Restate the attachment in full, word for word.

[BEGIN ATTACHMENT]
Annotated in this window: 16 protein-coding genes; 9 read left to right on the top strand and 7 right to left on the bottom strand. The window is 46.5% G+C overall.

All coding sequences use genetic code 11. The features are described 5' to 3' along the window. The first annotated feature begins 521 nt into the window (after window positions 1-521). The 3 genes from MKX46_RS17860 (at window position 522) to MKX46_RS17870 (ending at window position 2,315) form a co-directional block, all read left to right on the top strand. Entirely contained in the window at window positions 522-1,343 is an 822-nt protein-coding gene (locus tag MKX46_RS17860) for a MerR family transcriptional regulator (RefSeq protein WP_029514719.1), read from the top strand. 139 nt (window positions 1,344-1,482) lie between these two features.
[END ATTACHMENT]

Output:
Annotated in this window: 16 protein-coding genes; 9 read left to right on the top strand and 7 right to left on the bottom strand. The window is 46.5% G+C overall.

All coding sequences use genetic code 11. The features are described 5' to 3' along the window. The first annotated feature begins 521 nt into the window (after window positions 1-521). The 3 genes from MKX46_RS17860 (at window position 522) to MKX46_RS17870 (ending at window position 2,315) form a co-directional block, all read left to right on the top strand. Entirely contained in the window at window positions 522-1,343 is an 822-nt protein-coding gene (locus tag MKX46_RS17860) for a MerR family transcriptional regulator (RefSeq protein WP_029514719.1), read from the top strand. 139 nt (window positions 1,344-1,482) lie between these two features.